Starting you off – as so many games of this ilk do – with a small ship, Phantasy's storyline sees the player character battle through a number of star systems, unravelling a mystery that stays entertaining – despite the badly spelled and poorly constructed sentences. For the record, Moonfish Software, if you're looking for somebody to sub-edit your copy into a semblance of English far less likely to embarrass you, let me know…
The game itself revolves around gathering cash by completing a number of different style of missions – mercenary jobs that see you taking on fleets of ships, thievery (or 'robbing', as the game's pigeon English would have it: ' Items robbed', it lists at the end of the mission) or smuggling. You can also make money through trade, and by discovering 'golden routes' of supply and demand – but let's face it, that's boring, and blowing up enemy ships is far more fun.Thankfully the combat is intense, if simplistic stuff.
Working within a fleet of up to three ships, the player can use a combination of missiles and laserfire to destroy enemy vessels, being careful to manage power levels and shields, which need to be raised manually. It's tense stuff at first, but it quickly becomes obvious that the game's AI is poor, and it's easy to outwit the enemy ship captains by making them raise their shields over and over with single missile strikes, then broadsiding them when they recharge.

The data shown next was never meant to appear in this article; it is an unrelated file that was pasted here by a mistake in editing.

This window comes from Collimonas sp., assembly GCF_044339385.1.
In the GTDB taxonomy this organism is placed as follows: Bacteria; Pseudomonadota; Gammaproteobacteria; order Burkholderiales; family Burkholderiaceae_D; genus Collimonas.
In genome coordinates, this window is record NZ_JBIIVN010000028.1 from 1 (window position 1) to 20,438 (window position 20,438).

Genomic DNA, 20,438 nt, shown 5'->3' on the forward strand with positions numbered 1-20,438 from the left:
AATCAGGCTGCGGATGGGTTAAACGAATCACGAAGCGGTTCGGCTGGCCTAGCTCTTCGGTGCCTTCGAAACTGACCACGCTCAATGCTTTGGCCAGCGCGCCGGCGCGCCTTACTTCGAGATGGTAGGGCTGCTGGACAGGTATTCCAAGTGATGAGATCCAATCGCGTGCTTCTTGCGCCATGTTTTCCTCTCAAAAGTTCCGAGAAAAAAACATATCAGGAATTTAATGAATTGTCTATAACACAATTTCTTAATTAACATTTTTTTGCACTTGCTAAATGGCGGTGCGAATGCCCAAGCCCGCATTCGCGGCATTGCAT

Also, enemy capital ships are unlikely to take any notice of your other fleet elements, instead hounding the player relentlessly, and leaving themselves open to attack. Poor AI aside, however, the battles are thrilling and addictive.
Aside from battles and missions, you can also spend credits buying new ships, weapons and parts, and micromanaging your fleet of three ships. It's just a shame you can never have more than one fleet, and they can't be set to trade automatically. There's also no scope to build yourself space stations or orbital factories – aspects that would of made a big different to the depth on offer. There is, however, a lot of waiting around to be done.
Galactic Phantasy's galaxy is pretty big, and travelling from system to system can take a long time – especially when you've got slow transports in tow. It wasn't unheard for me to go make a cup of tea or tidy my flat as my fleet crawled across the screen.
Graphically the game looks great on iPad, though the buttons can be unresponsive, and are a little too small for my fat fingers. The music, however, is repetitive and dull, and its midi-inspired tracks can really drive you nuts after a while – even after you warp to a new system and the background elevator muzak changes. However, odd AI and poor grammar aside, Galactic Phantasy is a decent space simulator with a well-imagined battle system and more than enough depth to keep your hands busy on a train into London.
Lots to do and see – at first
Addictive battles and resource gathering
Not so good stuff:
Repetitive missions and grinding required
Reviewed on iOS